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Salam (Arabic:سلام) is an Islamic greeting and salutation. It literally means health, safety or peace. The Qur'an and hadiths have emphasized on saying Salam and counted it as one of the highly recommended acts (mustahab) in Islam. Responding Salam is an immediate obligation (al-Wajib al-Fawri) even for one who is praying; however, if a person from a group responds to Salam, it is no longer an obligation to the others to respond. Saying Salam has special etiquette and rulings, and it has several functions in the Qur'an and Islamic tradition.
- 1 Meaning and Phrase
- 2 Importance
- 3 Etiquette
- 4 Rulings
- 5 Salam in Qur'an
- 6 Salam of Salat
- 7 References
Meaning and Phrase
Lexically, Salam means health, safety or peace. The word "Salam" was chosen for greeting; as it means praying for being away from physical and religious defects. Moreover, Salam is considered as a covenant among Muslim to protect each other's lives, property and honor. The Qur'an says Salam is a blessed and pure greeting from God to the faithful: فَسَلِّمُوا عَلىٰ أَنْفُسِكُمْ تَحِيَّةً مِنْ عِنْدِ اللّٰهِ مُبٰارَكَةً طَيِّبَةً (translation: "greet yourselves with a salutation from Allah, blessed and good.")
According to majority of Faqihs there are four phrases for saying Salam: "Salam 'Alayk," "al-Salam 'Alayk," "Salam 'Alaykum" and "al-Salam 'Alaykum." Some said that these four phrases are the only phrases for saying Salam. On the contrary, some maintain that every phrase that is recognized as greeting and salutation is counted as a phrase of Salam; whether it is "Salam 'Alaykum," "'Alaykum al-Salam" or even "Salam" per se.
Salam a Divine Attribute
Salam is one of Allah's attributes, that can have three meanings.
- First, as a Negative Attribute that indicates the almighty God is pure from all shortcomings which relate to His creatures. Supporting and explaining this meaning al-Shaykh al-Saduq says, interpreting this verse of the Qur'an "For them will be Dar al-Salam (house of peace) near their Lord,": Salam is God and Dar is Paradise. Paradise is called Dar al-Salam because it is away from this world's shortcomings.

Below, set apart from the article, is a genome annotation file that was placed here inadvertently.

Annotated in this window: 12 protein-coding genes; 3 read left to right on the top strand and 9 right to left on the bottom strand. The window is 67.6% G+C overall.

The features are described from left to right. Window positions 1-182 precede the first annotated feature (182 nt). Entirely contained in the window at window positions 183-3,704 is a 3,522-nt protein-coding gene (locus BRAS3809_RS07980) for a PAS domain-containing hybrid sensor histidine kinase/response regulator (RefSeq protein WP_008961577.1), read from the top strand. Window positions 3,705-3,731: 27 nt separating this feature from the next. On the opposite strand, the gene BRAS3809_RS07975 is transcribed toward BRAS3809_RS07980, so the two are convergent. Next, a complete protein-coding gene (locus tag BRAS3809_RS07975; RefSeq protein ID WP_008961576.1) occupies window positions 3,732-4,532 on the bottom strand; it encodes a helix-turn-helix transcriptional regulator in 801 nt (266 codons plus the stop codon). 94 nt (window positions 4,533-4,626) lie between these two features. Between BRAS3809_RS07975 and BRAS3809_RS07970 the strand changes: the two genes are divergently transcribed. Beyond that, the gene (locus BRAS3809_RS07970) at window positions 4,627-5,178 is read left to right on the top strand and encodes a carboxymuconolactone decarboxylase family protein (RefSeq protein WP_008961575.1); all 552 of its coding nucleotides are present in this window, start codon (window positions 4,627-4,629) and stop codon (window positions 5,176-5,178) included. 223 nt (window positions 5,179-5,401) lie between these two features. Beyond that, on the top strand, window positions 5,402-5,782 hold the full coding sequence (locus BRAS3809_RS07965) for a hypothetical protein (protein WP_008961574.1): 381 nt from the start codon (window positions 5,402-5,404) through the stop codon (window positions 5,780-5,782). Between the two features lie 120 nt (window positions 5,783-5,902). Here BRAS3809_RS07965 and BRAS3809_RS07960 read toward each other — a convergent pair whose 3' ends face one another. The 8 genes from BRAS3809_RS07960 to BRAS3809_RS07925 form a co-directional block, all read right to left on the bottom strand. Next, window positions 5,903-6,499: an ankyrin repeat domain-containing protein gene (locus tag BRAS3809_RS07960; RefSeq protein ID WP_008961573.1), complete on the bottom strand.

- Second, is an Attribute of Action, which means the health giver.
- Third, is a Positive Attribute that means the Saluter.
The Qur'an has counted Salam as the greeting of dwellers of Paradise, and has ordered Muslims to say Salam. In hadiths, it is counted as one of the Prophet's traditions and as one of the highly recommended acts (Mustahab). It is narrated from the Prophet (s): "Do not respond to one who has started speaking without Salam."
Imam al-Baqir (a) says, "Indeed God likes Salam to be audible." Explaining this hadith al-Fayd al-Kashani writes: "it means whenever you met someone, say Salam, regardless to what kind of person he is."
Observing the Status
Imam al-Sadiq (a): "The young should greet the old, the one who is passing should greet the one who is sitting, a small group should greet the larger group."
First to Say Salam
Imam al-Sadiq (a): "The one who starts saying Salam, is closer to God and His apostle."
Imam al-Sadiq (a): "Whoever says 'al-Salam 'Alaykum' there are 10 good [deeds' reward] for him and whoever says 'al-Salam 'Alaykum wa Rahmat Allah' there are 20 good for him, and whoever says 'al-Salam 'Alaykum wa Rahmat Allah wa Barakatuh' there are 30 good for him." Based on Islamic traditions, it is better to respond Salam or a greeting by a more complete or at least the same phrase. The Qur'an reads: "When you are greeted with a salute, greet with a better one than it, or return it; indeed, Allah takes account of all things."
Moreover, shaking hands, while saying Salam, with the one who is not going to travel and hugging the one who wants to travel is Mustahab (recommended).